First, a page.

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EchoStar says appeals court stays ruling on DVR workaround

Dish Network DVRs can temporarily remain functioning despite Tuesday's contempt ruling.

Less than 24 hours after a federal judge found EchoStar in contempt in its long-running patent dispute with TiVo, another judge issued a temporary stay Wednesday, according to EchoStar.

"We are pleased that the Federal Appeals Court in Washington temporarily stayed the district court's order in the TiVo litigation. Dish Network customers can continue using their DVRs. We believe that we have strong grounds for appeal," the company said in a statement.

The temporary stay drags out even further a legal contest that is now five years old. It seemed like it had come close to reaching its conclusion on Tuesday evening when U.S. District Judge David Folsom found EchoStar, which is now part of Dish Network, in contempt of court for violating a permanent injunction by reprogramming millions of DVRs with a new "workaround." He then ordered EchoStar to pay $103 million to TiVo.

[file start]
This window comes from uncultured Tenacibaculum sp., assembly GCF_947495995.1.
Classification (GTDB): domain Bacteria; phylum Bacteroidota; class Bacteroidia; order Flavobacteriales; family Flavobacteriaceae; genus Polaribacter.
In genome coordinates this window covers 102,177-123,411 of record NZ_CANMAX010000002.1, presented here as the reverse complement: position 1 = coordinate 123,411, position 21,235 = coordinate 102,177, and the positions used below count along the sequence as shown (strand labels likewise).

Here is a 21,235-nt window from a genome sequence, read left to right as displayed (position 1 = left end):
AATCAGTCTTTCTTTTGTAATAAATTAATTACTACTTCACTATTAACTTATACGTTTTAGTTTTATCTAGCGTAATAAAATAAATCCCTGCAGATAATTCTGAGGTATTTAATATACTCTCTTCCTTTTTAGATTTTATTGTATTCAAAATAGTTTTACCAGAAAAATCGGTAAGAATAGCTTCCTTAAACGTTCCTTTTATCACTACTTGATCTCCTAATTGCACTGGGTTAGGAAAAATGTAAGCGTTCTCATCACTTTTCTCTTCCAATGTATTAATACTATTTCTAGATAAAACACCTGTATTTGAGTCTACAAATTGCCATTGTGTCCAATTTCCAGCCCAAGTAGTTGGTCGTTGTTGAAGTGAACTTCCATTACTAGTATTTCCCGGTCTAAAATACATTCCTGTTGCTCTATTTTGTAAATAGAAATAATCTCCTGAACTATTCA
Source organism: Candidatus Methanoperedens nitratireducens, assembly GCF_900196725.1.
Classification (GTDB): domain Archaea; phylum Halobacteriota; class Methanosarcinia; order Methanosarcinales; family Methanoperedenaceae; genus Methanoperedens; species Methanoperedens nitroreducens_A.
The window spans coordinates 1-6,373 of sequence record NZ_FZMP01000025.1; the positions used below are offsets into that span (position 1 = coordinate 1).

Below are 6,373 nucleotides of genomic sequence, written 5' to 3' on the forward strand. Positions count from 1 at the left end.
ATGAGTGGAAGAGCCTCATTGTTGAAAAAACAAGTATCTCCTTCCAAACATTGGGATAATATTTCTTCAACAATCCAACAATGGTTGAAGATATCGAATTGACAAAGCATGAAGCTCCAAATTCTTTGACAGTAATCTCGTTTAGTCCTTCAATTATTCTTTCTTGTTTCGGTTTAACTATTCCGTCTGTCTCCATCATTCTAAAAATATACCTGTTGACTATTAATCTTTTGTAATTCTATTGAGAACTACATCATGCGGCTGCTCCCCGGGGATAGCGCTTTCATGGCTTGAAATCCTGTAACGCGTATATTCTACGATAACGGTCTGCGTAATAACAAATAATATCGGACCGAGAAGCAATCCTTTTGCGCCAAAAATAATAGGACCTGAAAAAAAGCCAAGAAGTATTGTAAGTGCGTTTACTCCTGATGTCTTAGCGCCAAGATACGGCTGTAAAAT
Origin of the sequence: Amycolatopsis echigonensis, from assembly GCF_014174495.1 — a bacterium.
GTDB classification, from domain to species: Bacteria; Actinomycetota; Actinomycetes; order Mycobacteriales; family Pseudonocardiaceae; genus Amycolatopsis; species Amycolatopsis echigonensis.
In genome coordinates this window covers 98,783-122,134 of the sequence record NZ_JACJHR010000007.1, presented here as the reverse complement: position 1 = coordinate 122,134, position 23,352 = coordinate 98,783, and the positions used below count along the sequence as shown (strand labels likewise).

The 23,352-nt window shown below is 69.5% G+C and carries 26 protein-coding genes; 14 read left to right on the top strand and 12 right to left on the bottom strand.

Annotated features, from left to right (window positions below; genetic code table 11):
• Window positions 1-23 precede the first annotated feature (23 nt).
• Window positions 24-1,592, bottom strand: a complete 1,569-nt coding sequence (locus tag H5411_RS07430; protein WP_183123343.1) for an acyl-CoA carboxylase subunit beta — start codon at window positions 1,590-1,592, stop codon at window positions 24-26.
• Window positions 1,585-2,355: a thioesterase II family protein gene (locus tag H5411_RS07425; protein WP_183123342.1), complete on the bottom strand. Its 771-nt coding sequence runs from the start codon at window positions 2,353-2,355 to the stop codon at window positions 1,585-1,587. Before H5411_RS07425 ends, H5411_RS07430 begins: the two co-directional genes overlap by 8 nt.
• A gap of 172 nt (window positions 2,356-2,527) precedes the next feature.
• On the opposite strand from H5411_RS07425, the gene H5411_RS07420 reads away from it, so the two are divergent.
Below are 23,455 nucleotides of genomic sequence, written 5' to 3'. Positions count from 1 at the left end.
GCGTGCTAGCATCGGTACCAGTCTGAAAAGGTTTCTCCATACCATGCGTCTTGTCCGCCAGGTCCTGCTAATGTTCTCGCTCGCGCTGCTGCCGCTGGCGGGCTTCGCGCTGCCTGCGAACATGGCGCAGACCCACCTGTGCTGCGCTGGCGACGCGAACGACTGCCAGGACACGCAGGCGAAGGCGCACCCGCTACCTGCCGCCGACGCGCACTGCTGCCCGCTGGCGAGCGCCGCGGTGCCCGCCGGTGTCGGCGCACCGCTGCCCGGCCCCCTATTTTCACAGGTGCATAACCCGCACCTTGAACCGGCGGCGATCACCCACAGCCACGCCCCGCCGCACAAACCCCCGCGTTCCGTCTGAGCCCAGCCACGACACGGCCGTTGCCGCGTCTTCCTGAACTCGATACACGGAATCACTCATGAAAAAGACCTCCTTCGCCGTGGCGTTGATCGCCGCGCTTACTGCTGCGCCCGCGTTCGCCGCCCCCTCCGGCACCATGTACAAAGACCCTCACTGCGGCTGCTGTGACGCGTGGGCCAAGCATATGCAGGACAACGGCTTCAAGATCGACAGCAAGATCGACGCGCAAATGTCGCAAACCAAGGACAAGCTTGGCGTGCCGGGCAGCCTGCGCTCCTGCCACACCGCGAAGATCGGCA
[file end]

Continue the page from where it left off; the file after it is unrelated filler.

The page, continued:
"The harm caused to TiVo by EchoStar's contempt is substantial," Folsom wrote. "EchoStar has gained millions of customers since this court's injunction was issued, customers that are now potentially unreachable by TiVo."

TiVo first sued EchoStar in 2004 for violating a patent on a "multimedia time-warping system," which involved recording a program on one channel while watching another.

A jury in 2006 found that Dish Network's DVRs infringed upon a patent held by TiVo and ordered it to pay TiVo $73.9 million in damages. A federal appeals court upheld the ruling in January 2008, as did a second U.S. appeals court in April 2008.

CNET News' Steven Musil contributed to this report.